South-Western College Publishing - Economics  
College education just got more expensive.
Subject Pell Grant funding formula being revised to save government expenses.
Topic Government and the Economy; Market Failure, Regulation and Public Choice  
Key Words

Pell Grant, college, financial aid.

News Story

Beginning with the 2005-06 academic year, the government seeks to save approximately $300 million by giving out smaller Pell Grants to recipients, and to eliminate funding for some prospective student financial aid recipients.

Pell Grants provide funding for the poorest students and despite the cutbacks, total spending could still surpass $12 billion. The government is arguing that the maximum Pell Grant, set at $4,050, is insufficient for access to college, and that cutting spending now will help provide more funds to needy students in the future. The spokesman for the House Committee on Education and the Workforce argued, “…there are consequences for wrongly adding hundreds of millions of dollars to the current budget shortfall.”

Analysts anticipate that while half of the approximately 5.3 million Pell Grant recipients will not be affected, many will see their benefits drop significantly, and approximately 89,000 students will be denied funding under the new aid calculation. As a result, these students will rely further on student loans for financing their college educations.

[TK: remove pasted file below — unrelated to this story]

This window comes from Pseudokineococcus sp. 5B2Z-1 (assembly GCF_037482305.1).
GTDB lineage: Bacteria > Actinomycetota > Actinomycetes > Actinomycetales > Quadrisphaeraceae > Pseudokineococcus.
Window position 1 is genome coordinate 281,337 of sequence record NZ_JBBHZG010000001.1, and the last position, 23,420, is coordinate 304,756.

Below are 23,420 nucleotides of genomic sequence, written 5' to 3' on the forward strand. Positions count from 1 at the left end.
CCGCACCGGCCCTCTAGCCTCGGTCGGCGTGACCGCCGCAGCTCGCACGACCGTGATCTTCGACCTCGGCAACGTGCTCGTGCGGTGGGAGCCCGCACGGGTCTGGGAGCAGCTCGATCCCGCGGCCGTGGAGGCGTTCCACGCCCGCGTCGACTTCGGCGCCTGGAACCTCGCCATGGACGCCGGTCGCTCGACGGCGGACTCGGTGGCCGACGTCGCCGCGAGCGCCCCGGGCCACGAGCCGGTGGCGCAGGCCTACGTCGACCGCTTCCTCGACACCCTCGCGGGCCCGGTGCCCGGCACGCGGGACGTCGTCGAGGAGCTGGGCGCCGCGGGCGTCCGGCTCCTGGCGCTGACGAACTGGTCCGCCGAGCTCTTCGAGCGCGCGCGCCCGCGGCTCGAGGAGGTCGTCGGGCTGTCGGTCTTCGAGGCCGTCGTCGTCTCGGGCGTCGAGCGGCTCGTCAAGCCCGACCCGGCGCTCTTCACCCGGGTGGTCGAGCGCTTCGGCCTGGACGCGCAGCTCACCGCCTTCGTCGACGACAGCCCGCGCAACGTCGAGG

Opponents of the cuts argue that in tough economic times, students need more, not less, financial assistance, and denying aid to students will have significant negative consequences not only for those students, but also for society as a whole.

1. It has been argued that governments should bear a portion of the cost of education because external benefits accrue from an educated populace. What external benefits would society as a whole receive from educated citizens?
2. Use a graph of marginal benefits and marginal costs to indicate the presence (or absence) of external benefits from education.

Without the government subsidy in the form of the Pell Grant, what would you expect to happen to college attendance? Why? Use a graph if this helps you explain your answer.


Greg Winter. “Students to Bear More of the Cost of College.” The New York Times. 23 December 2004.

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